- Commonly refers to when a law becomes legally applicable.
- Contract with a third party to perform another’s obligations if called upon to do so by the third party, whether the other has defaulted or not.
- Used in legal contexts to identify a person with no reasonable ability to pay; often used to identify those deserving of legal aid or waived filing fees.
INJUNCTION (MANDATORY, PROHIBITORY, MAREVA, ANTON PILLER)
- A court order requiring an individual to either perform or not perform a particular act.
- Commonly used to refer to defendants or potential defendants who are financially insolvent.
- A process where a court of law is asked to rule on the appropriateness of a decision of an administrative agency, tribunal, or legislative body.
- Commonly used in the context of leave of the court. Generally refers to permission to perform an action or make a statement.
- Any party involved in a lawsuit.
- A cause of action relating to a civil suit or criminal proceeding that has been unsuccessfully committed without probable cause and for a purpose other than bringing the alleged wrongdoer to justice.
- An inaccurate use of a word or term.
- An association of two or more persons engaged in a business enterprise in which the profits and losses are shared proportionally.
- Based on first glance; presumed as true until proven otherwise.
- An unincorporated business owned by a single person who is responsible for its liabilities and entitled to its profits.
- Latin for “what one has earned.” The amount to be paid for services where no agreement exists.
- Latin for “what it was worth.” When goods are sold without a price specified, the law generally implies that the seller will pay the buyer what they were worth.
- A law on some point of detail, supported by an enabling statute, and issued not by a legislative body but by an executive branch of government.
- A legal remedy – the enforcement of a right, imposition of a penalty, or some other kind of court order – that will be granted by courts in response to a specific action.
- In Canada, where the Lieutenant Governor signs a bill to bring it into law. New legislation can exist as a bill but not as binding law if it has not received Royal Assent.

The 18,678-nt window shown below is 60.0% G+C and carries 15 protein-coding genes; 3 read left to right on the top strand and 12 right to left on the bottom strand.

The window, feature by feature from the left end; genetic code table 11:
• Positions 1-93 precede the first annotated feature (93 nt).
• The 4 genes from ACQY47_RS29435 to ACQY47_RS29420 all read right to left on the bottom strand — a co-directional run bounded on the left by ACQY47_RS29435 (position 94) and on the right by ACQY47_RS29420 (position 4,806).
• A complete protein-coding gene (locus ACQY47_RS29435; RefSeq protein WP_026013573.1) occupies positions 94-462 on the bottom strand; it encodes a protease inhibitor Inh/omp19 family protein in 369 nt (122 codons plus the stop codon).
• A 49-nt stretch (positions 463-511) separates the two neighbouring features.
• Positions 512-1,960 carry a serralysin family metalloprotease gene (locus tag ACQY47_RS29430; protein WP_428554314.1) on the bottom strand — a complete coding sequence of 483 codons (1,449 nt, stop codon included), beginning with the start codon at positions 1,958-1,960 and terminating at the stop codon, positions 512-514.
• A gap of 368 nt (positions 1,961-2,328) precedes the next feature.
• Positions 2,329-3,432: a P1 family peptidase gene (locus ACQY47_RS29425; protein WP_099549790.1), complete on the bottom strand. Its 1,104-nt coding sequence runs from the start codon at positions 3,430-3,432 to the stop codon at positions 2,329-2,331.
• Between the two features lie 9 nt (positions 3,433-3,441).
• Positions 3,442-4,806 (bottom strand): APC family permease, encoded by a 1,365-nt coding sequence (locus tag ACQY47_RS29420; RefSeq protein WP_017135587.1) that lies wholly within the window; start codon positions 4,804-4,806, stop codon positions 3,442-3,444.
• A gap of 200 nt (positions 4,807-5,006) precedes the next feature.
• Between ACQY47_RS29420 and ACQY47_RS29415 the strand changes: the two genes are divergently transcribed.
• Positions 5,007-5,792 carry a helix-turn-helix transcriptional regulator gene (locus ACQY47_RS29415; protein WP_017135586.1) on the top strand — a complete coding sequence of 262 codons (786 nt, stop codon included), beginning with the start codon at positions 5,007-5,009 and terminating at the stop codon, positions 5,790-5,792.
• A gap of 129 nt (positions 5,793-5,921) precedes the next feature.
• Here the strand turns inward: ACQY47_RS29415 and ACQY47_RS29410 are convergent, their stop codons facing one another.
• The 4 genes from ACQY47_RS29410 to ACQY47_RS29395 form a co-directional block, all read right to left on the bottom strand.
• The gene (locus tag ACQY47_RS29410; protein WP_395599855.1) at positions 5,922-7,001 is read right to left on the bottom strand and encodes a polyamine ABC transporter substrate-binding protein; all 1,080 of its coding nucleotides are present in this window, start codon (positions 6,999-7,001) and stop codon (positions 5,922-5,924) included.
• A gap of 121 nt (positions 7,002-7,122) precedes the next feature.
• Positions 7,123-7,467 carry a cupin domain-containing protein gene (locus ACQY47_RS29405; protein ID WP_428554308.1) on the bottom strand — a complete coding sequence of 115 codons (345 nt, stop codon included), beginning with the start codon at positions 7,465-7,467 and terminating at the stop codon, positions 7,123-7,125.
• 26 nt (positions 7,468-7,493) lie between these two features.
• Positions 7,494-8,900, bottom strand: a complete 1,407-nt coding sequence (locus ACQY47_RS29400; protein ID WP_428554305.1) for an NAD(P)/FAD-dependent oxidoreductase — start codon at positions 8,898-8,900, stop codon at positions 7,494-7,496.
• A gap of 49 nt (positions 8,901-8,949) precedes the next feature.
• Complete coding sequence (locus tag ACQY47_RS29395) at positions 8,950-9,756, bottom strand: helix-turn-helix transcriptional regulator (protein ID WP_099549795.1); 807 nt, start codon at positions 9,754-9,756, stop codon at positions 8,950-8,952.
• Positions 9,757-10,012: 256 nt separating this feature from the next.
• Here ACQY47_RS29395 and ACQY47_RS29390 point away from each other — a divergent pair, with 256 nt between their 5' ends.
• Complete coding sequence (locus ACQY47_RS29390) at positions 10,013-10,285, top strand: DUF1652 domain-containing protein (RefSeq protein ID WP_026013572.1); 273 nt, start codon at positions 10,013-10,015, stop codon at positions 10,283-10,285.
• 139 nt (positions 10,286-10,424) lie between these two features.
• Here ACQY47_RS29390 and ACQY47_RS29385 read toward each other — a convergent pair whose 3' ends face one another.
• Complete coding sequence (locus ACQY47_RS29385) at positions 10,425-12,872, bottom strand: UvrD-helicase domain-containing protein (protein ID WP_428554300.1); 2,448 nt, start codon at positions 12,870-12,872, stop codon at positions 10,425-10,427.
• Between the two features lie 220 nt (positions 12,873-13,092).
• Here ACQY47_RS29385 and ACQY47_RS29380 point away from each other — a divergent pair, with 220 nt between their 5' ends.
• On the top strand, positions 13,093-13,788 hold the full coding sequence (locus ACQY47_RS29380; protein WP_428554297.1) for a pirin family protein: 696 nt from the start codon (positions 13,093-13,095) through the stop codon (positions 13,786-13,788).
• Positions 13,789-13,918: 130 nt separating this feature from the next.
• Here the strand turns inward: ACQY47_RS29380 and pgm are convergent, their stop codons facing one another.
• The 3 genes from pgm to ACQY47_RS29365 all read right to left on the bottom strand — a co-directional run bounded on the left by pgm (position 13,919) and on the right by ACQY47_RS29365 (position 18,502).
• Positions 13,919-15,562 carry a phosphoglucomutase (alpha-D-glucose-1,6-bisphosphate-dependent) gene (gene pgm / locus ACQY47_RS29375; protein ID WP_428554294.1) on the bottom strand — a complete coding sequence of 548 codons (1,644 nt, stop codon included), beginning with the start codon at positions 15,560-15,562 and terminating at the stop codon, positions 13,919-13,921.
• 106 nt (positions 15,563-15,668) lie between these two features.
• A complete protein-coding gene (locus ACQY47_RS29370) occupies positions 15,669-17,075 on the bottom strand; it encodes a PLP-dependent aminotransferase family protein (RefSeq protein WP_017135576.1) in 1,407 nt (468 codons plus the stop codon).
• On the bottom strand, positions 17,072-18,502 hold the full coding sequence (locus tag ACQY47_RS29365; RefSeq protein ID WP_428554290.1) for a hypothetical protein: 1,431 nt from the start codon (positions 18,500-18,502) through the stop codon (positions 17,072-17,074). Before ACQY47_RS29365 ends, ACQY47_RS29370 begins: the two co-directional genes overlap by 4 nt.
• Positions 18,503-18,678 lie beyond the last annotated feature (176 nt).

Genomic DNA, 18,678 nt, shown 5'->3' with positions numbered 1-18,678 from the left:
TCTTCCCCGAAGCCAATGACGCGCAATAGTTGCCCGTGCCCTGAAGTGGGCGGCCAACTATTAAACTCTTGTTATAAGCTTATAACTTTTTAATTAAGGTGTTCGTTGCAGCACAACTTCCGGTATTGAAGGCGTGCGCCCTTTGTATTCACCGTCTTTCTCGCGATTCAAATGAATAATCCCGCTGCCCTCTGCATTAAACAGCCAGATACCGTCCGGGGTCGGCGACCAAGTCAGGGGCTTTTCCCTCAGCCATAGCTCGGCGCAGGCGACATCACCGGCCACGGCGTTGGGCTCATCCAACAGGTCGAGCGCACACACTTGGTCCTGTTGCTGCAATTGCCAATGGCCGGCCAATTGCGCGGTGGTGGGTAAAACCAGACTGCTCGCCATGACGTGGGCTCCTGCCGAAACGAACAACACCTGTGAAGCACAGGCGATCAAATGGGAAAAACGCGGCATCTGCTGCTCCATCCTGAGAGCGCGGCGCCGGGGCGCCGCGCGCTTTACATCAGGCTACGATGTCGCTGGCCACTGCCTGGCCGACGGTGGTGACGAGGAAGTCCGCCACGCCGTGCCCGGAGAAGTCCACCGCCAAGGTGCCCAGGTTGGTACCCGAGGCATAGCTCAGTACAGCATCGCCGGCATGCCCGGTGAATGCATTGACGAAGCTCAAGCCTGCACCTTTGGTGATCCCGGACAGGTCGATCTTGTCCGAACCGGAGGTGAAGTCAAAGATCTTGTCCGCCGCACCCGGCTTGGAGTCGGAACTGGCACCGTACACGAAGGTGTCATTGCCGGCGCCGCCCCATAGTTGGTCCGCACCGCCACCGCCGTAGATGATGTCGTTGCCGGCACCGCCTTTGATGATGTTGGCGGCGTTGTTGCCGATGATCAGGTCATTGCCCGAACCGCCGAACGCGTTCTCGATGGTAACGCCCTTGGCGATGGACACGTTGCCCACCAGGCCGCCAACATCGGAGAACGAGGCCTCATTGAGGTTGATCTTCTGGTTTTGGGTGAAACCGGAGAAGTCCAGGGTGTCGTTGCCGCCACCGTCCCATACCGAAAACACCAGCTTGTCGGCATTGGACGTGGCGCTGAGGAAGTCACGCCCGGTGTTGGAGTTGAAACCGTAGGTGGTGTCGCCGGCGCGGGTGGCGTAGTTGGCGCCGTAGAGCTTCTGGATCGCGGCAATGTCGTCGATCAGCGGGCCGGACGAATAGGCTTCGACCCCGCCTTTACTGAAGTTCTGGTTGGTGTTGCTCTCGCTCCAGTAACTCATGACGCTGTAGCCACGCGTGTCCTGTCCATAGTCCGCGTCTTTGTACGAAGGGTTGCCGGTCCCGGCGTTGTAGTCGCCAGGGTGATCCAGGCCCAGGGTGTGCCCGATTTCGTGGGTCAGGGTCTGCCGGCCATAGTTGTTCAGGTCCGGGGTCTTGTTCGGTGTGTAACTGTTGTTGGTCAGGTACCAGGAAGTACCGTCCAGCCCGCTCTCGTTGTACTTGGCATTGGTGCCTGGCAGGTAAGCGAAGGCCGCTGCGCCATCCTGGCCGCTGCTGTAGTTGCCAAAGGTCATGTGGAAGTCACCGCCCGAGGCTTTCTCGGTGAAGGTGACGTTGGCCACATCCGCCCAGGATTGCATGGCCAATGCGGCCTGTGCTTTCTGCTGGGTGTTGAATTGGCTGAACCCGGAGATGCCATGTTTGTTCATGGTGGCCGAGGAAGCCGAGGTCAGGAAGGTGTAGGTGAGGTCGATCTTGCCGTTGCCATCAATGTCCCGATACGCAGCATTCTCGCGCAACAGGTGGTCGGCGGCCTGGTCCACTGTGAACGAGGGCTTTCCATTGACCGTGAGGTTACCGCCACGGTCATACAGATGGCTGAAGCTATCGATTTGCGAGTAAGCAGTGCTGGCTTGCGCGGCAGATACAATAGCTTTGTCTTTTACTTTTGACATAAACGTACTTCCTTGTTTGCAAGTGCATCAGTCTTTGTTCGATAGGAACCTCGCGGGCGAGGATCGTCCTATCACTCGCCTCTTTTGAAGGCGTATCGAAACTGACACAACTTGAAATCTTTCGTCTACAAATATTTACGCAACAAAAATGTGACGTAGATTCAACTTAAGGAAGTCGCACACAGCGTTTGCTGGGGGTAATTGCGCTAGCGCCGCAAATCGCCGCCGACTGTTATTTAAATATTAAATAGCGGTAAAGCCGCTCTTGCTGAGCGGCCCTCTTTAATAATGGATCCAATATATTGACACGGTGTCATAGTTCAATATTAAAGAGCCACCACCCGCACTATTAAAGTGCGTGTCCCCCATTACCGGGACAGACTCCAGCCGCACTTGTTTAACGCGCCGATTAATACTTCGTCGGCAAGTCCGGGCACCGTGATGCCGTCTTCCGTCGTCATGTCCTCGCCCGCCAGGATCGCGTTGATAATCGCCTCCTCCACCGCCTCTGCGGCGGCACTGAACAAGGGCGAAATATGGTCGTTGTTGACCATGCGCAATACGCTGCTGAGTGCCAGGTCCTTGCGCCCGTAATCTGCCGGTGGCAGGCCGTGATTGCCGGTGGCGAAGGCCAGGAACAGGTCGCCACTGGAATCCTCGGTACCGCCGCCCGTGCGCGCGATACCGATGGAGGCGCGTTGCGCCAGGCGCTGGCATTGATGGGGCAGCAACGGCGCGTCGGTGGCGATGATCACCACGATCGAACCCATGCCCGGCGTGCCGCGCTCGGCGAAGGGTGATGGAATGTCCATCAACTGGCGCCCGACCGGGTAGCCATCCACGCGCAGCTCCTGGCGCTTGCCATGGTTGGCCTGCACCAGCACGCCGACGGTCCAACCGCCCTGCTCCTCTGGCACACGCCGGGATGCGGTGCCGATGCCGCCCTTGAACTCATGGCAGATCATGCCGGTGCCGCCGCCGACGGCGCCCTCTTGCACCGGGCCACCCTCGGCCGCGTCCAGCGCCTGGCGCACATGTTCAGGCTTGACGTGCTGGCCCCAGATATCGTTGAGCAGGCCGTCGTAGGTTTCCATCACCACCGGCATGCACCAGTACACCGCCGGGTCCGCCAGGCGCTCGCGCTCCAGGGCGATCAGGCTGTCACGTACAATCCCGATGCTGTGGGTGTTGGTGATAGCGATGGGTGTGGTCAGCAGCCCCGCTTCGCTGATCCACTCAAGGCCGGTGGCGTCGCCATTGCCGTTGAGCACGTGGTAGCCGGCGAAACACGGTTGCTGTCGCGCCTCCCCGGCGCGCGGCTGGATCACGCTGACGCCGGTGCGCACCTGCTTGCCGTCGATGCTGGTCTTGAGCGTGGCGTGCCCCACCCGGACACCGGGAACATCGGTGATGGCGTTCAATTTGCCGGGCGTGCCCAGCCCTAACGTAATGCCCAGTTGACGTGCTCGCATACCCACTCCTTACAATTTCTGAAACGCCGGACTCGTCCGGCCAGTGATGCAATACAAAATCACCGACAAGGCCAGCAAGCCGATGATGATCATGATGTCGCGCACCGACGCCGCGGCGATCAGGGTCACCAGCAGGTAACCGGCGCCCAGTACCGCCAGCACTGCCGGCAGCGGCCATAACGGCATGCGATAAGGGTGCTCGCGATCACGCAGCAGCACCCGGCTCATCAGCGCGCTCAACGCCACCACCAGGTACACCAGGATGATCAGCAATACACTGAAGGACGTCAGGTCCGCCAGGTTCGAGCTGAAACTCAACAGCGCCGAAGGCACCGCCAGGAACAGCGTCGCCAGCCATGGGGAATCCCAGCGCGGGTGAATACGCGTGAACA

- A claim by a defendant in a lawsuit that the plaintiff owes the defendant money which should be subtracted from the amount of damages claimed.
- A legal remedy that compels a party to complete their specific duty in a contract rather than compensate the claimant with damages. Often used when a unique remedy is at issue.
- In court, when a matter is postponed for a short period of the time. Differs from adjournment in being less formal; to stand a matter down is usually to postpone it for a short, indefinite period, while adjournments are often for longer fixed periods.
- A written law passed by a legislative body.
STAY OF PROCEEDINGS
- Stoppage of an entire case or a specific proceeding within a case.
- To substitute one party for another in a legal proceeding. The facts of each case determine whether or not subrogation is applicable.
- Under court authorization, serving an alternate person when the original named party cannot be reached.
- A private, civil action stemming from an injury or other wrongful act that causes damage to person or property.
- Utmost good faith; commonly used as the standard for dealing in insurance contracts.
- A reservation made on a statement that it cannot be used against in future dealings or litigation.